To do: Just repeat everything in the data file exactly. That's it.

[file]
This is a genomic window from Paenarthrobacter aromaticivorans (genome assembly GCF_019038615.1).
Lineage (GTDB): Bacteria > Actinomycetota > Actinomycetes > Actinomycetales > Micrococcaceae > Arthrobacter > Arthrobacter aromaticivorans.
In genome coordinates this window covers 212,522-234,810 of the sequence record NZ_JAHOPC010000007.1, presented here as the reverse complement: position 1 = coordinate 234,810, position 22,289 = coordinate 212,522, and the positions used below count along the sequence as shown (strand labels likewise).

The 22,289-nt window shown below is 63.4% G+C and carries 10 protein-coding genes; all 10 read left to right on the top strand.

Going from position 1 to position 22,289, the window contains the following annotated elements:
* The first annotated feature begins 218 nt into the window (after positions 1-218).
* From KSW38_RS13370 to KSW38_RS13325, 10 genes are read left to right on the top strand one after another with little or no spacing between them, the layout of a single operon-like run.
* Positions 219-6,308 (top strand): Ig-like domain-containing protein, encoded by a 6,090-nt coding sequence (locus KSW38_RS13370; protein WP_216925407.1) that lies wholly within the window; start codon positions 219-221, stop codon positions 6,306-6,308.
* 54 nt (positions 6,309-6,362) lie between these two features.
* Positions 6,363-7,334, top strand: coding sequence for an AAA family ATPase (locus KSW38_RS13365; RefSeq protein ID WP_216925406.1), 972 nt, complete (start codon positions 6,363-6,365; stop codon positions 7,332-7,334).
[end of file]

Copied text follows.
This is a genomic window from Paenarthrobacter aromaticivorans (genome assembly GCF_019038615.1).
Lineage (GTDB): Bacteria > Actinomycetota > Actinomycetes > Actinomycetales > Micrococcaceae > Arthrobacter > Arthrobacter aromaticivorans.
In genome coordinates this window covers 212,522-234,810 of the sequence record NZ_JAHOPC010000007.1, presented here as the reverse complement: position 1 = coordinate 234,810, position 22,289 = coordinate 212,522, and the positions used below count along the sequence as shown (strand labels likewise).

The 22,289-nt window shown below is 63.4% G+C and carries 10 protein-coding genes; all 10 read left to right on the top strand.

Going from position 1 to position 22,289, the window contains the following annotated elements:
* The first annotated feature begins 218 nt into the window (after positions 1-218).
* From KSW38_RS13370 to KSW38_RS13325, 10 genes are read left to right on the top strand one after another with little or no spacing between them, the layout of a single operon-like run.
* Positions 219-6,308 (top strand): Ig-like domain-containing protein, encoded by a 6,090-nt coding sequence (locus KSW38_RS13370; protein WP_216925407.1) that lies wholly within the window; start codon positions 219-221, stop codon positions 6,306-6,308.
* 54 nt (positions 6,309-6,362) lie between these two features.
* Positions 6,363-7,334, top strand: coding sequence for an AAA family ATPase (locus KSW38_RS13365; RefSeq protein ID WP_216925406.1), 972 nt, complete (start codon positions 6,363-6,365; stop codon positions 7,332-7,334).